And then this space is used throughout the day. There's a field trip every day in the morning where kids come in and make a book-tell a story collectively. It's created in sort of a book format. It's bound, illustrated, and everything within two hours. Then every evening, there's workshops from 6:00 to 8:00 which are all taught by volunteers and cover topics ranging from the very traditional, like poetry, haiku and such, to digital film making, writing for your pet, use of criticism-that class is called "This Class Sucks."
And because we've grown from a couple hundred tutors early on to 1,400 on our roster now, we just thought, "well, why don't we put this vast army to work in the schools?" And so now I think the majority of the students we work with are in the schools themselves where the teacher will say that they are working on a certain project, and we send tutors in there at the teacher's behest to work with them under their guidance, and give more one‑on‑one attention to the students. So, on any given day, there are a hundred tutors all over the city.
The extraordinary thing about this program is that you are sending 1,400 tutors in the city. So then it becomes very real. I wanted everyone to sort of see things firsthand and see how many extraordinary things are happening in the classrooms and go beyond all of the judgments made by the media in general. They actually have a lot to counter that because the students are extraordinary, and they're bursting with inspiration, their energy, and they want to learn. At every one of these schools that we work with, there's incredible things happening.
Most of our tutors can walk to the centers. Most of the students that are coming in after school are walking to our centers, and parents clearly live in the neighborhood too. So there is a tightening of the fabric-the lattice work of that neighborhood-when the kids see the tutors on the street, "Oh, yeah. That's right. That's that guy that helped me last week," and then might introduce them to their mom or dad who they are walking with or they run into each other at the park, and these tutors become really invested in the futures of all these kids that they pass by on the street.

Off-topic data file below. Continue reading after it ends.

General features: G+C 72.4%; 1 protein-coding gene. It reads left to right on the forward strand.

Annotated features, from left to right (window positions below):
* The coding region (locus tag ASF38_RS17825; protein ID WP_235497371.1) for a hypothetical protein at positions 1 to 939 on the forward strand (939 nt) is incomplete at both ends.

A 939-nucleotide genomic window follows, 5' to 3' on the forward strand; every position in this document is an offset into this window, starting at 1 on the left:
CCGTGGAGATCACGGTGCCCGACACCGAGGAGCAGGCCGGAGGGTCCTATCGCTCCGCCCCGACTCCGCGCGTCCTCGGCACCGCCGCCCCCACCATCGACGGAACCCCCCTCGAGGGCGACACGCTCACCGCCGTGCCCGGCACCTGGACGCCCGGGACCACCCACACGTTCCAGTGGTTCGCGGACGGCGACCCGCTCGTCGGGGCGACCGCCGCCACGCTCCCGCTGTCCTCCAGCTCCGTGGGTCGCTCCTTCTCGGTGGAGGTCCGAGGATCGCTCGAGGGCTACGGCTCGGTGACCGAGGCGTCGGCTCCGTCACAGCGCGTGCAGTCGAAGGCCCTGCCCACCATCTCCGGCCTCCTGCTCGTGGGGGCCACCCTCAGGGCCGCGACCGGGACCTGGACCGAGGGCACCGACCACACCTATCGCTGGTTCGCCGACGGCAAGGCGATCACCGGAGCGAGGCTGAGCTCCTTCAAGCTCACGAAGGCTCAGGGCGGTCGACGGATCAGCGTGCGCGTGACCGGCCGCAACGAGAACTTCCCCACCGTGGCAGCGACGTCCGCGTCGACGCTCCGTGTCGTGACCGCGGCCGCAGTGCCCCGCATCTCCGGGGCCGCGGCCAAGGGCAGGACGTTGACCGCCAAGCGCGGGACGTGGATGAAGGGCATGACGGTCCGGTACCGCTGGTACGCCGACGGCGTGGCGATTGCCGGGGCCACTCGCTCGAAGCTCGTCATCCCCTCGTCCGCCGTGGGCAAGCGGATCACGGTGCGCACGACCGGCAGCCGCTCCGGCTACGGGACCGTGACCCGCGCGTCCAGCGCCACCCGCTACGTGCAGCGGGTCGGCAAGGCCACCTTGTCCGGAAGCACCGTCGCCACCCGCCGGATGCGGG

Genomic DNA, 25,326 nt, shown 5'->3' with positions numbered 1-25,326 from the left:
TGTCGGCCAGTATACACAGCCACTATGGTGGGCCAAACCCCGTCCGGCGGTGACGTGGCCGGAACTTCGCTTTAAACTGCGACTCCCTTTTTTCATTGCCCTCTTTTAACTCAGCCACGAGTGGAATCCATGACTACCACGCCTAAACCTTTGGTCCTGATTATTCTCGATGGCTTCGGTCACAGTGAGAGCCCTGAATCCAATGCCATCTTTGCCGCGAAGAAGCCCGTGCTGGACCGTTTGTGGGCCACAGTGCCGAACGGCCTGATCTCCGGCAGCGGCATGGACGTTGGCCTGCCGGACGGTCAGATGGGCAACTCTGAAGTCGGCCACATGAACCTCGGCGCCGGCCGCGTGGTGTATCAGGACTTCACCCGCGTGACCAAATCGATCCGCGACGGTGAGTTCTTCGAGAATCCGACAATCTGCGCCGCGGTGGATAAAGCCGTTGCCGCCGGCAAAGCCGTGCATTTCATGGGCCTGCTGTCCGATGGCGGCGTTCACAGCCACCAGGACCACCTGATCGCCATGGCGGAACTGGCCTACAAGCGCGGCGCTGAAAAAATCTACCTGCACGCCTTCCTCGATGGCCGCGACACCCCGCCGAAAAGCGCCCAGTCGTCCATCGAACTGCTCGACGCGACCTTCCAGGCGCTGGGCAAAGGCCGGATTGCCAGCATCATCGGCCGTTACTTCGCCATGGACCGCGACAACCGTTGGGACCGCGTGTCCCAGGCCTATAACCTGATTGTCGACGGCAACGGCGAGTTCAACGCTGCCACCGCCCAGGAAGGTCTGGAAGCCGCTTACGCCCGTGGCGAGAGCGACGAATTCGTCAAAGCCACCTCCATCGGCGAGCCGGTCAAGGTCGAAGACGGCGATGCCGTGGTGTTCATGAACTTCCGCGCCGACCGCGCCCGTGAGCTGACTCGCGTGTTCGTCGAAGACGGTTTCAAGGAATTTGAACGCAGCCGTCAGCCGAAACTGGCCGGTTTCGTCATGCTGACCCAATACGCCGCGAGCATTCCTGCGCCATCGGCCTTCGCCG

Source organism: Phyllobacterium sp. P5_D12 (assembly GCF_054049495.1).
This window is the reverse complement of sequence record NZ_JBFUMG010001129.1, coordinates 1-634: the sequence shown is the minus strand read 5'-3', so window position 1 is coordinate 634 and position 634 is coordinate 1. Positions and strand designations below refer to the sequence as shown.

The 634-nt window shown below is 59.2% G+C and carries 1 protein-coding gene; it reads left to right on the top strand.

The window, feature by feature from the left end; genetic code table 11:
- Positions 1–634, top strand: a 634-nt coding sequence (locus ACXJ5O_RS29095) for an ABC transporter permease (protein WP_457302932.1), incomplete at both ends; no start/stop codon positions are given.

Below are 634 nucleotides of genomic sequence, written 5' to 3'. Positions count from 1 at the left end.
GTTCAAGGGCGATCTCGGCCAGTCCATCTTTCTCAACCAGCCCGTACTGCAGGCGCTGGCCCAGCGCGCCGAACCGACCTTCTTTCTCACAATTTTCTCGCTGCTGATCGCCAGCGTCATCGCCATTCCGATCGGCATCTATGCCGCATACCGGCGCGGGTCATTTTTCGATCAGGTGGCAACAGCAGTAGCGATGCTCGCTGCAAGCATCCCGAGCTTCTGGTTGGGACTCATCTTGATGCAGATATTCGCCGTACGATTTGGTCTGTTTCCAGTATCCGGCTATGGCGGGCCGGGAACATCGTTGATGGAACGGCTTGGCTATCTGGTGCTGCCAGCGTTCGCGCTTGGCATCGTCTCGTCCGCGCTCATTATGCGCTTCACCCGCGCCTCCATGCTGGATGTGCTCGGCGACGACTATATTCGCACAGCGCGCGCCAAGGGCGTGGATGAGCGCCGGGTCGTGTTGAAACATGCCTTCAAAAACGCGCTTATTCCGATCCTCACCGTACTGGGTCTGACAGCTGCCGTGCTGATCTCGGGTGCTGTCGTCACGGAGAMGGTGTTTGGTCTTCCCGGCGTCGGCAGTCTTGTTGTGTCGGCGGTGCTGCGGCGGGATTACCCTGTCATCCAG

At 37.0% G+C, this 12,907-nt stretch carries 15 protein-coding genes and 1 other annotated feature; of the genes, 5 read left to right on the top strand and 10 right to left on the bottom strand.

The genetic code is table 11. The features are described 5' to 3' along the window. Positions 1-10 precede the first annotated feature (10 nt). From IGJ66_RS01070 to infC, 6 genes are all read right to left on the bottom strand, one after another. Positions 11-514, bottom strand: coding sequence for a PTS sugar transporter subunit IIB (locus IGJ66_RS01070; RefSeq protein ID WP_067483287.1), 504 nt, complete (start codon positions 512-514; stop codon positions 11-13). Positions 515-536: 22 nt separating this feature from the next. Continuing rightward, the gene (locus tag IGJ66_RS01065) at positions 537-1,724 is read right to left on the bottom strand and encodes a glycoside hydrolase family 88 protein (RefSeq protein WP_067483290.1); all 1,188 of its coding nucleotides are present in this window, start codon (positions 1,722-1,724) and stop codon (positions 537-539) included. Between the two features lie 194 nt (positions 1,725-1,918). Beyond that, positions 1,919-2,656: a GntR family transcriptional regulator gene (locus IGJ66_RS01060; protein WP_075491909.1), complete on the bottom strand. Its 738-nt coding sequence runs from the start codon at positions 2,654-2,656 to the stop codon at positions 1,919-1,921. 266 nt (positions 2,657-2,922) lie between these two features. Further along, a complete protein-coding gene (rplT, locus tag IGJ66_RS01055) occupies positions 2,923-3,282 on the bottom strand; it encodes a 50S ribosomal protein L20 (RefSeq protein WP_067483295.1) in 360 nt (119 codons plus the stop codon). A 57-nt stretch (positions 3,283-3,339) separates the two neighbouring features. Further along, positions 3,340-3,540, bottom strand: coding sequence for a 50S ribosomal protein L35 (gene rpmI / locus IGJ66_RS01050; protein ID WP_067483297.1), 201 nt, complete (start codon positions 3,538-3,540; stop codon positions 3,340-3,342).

PUBLIC SCHOOL INSIGHTS: The fact that you're in a storefront doesn't hurt either. You're not in a very anonymous big‑block building somewhere.
EGGERS: We had to dedicate the first 400 feet of our space to a retail shop, and we decided on pirate supplies. It's open to the public. Thousands of people come in, any given week, most of them having no idea what we are or why we're there, why there's a Buccaneer wholesaler on Valencia Street. And then they come in and then they look around, and then they see the student work, and right over one of the shelves, they can see all the students working. So then they're more likely to buy a peg leg or some millet for their parrot or some lard or a replacement eyeball or one of the things that we sell.
It's become this gateway where I'd say a big chunk of our volunteers come that way. Every time you walk in, you will find somebody filling out a volunteer application because they just heard about it. It's really important to be there right in the neighborhood, on the street.
PUBLIC SCHOOL INSIGHTS: And you reach out to the Buccaneer community.
EGGERS: And the Buccaneer community, they're an important demographic.
Click here to browse dozens of Public School Insights interviews with extraordinary education advocates, including:
The views expressed in this website's interviews do not necessarily represent those of the Learning First Alliance or its members.